%Title: Determination of V_ub from semileptonic B decays
%Author: M. Jezabek, T. Mannel, B. Postler, P. Urban
%Published: * Phys. Lett. * ** B512 ** (2001) 65-72.
%hep-ph/0101330
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\def\Lbar{\bar{\Lambda}}
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\begin{document}
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%---------------- CERN Titlepage <---------------------------
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\begin{titlepage}
\begin{flushright}
hep-ph/0101330 \\
CERN-TH/2001-021 \\
TTP01-05 \\
\today
\end{flushright}
\vspace{0.3cm}
\boldmath
\begin{center}
\Large \bf The determination of
$V_{ub}$ from inclusive semileptonic $B$ decays
\end{center}
\unboldmath
\vspace{0.8cm}
\begin{center}
{\large Marek Je\.zabek${}^{1,2}$, Thomas Mannel${}^{3,4}$,\\
Boris Postler${}^3$, Piotr Urban${}^1$} \\
{\sl ${}^1$Institute of Nuclear Physics, ul. Kawiory 26a, \\
PL-30055 Cracow, Poland. \\
${}^2$Institute of Physics, University of Silesia, ul. Uniwersytecka 4,\\
PL-40007 Katowice, Poland.\\
${}^3$Institut f\"{u}r Theoretische Teilchenphysik, \\
Universit\"at Karlsruhe,\\ D -- 76128 Karlsruhe, Germany.\\
${}^4$CERN-TH, CH-1211 Geneva 23, Switzerland.}
\end{center}
\vspace{\fill}
\begin{abstract}
\noindent
The hadronic mass distribution in semileptonic $B$-meson decays can be
used for extracting the charmless part and thus determining the
$|V_{ub}/V_{cb}|$ ratio. We take into account first-order perturbative
as well as non-perturbative QCD corrections. The sensitivity to model
assumptions is studied and an estimate of the remaining uncertainties is
performed.
\end{abstract}
\end{titlepage}
% ----------------------------------------------------------
%%%%%%%%%%%%%%%%%%%%%%%%%%%%%%%%%%%%%%%%%%%%%%%%%%%%%%%%%%%%%%%%%%%%%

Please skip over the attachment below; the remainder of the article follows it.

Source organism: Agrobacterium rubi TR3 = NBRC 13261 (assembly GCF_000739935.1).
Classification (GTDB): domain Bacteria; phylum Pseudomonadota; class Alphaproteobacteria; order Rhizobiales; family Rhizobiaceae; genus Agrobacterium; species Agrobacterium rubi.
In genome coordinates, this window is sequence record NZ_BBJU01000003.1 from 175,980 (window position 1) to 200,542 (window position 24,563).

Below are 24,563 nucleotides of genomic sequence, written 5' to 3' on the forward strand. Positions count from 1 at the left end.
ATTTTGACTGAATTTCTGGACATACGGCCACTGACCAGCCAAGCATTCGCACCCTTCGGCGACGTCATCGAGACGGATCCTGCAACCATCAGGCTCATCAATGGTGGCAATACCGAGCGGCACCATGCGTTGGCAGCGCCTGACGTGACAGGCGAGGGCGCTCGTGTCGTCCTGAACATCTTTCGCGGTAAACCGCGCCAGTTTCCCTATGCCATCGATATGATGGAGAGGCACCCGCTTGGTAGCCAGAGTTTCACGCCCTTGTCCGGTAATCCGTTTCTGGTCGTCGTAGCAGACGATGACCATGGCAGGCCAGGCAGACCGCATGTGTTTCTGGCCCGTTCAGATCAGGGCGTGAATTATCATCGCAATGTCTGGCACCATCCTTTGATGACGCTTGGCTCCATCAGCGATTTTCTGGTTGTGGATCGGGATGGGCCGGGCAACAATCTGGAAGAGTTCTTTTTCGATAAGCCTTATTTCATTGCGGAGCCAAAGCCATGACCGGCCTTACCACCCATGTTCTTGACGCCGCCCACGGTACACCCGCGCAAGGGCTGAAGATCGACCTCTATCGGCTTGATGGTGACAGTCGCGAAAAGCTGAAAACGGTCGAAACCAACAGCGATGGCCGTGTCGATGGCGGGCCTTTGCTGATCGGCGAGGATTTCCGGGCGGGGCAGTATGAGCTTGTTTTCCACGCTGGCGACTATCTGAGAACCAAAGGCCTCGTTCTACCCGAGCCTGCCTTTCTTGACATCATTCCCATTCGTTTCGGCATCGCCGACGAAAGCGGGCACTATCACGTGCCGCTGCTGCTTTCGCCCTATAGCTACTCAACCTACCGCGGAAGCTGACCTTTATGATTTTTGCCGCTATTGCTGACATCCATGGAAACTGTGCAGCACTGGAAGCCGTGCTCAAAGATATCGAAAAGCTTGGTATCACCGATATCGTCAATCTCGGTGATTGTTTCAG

\section{Introduction}
%
%
%
%
The CKM matrix element $V_{ub}$ plays an important role in the
determination of the unitarity triangle. The cleanest method to
obtain the absolute value $|V_{ub}|$ is through the measurement of
semileptonic $b \to u$ transitions, which will eventually give
the length of one of the sides of the unitarity triangle.
The possibilities of determining $V_{ub}$ from semileptonic decays
have been studied in detail in the BaBar Workshop \cite{BaBar}.
Here the conclusion was reached that the determination of $V_{ub}$
will be performed by a mixture of different methods.
One of the theoretically
cleanest possibilities is to use inclusive semileptonic
decays. Placing
a cut on the hadronic invariant mass of the final state can in principle
eliminate the charm contribution, which otherwise would be overwhelming.
This cut on the hadronic invariant mass can be implemented
at the asymmetric $B$ factories, making this method experimentally
feasible.
{}From the theoretical side the decay rate, including cuts on the lepton
energy as well as on the hadronic invariant mass of the final state,
can be computed systematically within the framework of the $1/m_b$
expansion, except for certain regions of phase space, where the $1/m_b$
expansion has to be replaced by an expansion in twist. To describe these
regions of phases space one has to introduce a so-called ``shape function'',
which in principle introduces a large hadronic uncertainty.
Another method that has been proposed \cite{Baueretal}
avoids the twist expansion and
relies only on a standard $1/m_Q$ expansion. This method needs a
measurement of the lepton invariant mass spectrum, in which the regions
of phase space where the shape function plays a role are kinematically
suppressed. This method will also allow a clean determination of
$V_{ub}$.
An alternative approach has been put forth in \cite{LLR1,LLR2} where